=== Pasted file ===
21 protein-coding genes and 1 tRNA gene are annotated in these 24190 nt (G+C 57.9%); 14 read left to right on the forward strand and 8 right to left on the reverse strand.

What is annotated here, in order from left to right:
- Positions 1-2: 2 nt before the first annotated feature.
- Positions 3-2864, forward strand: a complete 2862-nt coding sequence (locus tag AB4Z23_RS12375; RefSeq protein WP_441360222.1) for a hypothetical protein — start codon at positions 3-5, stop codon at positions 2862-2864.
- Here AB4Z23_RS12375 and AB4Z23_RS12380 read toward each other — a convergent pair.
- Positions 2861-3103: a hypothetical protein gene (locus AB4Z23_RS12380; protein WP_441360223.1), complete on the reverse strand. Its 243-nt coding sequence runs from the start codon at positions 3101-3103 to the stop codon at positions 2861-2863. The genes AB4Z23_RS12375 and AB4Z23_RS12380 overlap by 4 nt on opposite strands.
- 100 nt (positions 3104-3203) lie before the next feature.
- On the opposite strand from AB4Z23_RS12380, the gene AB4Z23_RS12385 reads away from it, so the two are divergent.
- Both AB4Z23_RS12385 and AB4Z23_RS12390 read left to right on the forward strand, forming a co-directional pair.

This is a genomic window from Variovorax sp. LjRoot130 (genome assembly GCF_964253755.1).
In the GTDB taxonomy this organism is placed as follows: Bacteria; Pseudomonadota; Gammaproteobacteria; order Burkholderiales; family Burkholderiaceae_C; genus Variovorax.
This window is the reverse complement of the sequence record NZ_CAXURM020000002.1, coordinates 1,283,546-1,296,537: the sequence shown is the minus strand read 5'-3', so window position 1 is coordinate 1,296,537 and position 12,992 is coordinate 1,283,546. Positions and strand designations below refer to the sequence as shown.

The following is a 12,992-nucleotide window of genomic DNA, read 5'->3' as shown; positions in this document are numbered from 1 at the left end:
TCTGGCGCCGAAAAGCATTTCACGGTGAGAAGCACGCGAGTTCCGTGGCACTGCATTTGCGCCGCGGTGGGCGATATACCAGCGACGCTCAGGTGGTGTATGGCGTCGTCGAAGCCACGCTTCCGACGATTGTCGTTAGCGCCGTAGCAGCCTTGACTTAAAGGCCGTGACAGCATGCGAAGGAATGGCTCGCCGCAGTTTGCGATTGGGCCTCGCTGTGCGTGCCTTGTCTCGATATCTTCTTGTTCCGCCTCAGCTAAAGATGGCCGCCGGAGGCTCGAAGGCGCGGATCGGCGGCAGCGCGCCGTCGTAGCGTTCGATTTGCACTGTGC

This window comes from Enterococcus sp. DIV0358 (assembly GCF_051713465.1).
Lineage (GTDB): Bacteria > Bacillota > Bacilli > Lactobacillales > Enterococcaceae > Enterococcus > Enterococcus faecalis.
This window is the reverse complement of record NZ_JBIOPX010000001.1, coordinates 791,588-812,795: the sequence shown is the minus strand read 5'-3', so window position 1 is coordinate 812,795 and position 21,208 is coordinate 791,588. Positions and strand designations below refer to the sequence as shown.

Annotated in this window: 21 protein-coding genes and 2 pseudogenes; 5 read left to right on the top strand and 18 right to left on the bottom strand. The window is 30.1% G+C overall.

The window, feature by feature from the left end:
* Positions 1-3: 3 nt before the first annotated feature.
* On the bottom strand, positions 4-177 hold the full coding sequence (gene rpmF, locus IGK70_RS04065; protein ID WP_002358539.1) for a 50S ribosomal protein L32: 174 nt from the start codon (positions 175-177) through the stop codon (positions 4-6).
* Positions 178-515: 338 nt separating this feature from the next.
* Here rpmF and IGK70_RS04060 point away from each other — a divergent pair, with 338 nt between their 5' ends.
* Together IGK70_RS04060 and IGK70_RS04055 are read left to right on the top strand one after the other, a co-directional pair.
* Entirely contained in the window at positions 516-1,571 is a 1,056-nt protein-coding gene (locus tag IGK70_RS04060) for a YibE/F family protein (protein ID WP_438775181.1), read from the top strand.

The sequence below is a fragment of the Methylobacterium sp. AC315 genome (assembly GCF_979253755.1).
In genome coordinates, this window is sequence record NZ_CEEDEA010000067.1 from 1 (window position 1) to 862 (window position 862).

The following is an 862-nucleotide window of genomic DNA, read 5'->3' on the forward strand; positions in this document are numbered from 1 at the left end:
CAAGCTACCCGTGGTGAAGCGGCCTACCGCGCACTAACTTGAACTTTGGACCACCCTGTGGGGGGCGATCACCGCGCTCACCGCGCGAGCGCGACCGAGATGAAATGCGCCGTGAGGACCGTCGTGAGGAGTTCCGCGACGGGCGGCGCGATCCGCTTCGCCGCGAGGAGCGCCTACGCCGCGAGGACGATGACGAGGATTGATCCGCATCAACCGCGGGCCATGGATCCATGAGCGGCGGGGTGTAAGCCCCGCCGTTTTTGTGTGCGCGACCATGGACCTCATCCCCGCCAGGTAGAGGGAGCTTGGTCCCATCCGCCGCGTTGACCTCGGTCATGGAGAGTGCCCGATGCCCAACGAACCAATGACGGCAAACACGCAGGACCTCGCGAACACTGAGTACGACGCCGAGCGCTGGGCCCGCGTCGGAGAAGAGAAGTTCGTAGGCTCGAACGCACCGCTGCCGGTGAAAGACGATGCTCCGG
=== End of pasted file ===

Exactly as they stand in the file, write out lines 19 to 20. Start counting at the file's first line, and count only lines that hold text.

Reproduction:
The window, feature by feature from the left end:
* Positions 1-3: 3 nt before the first annotated feature.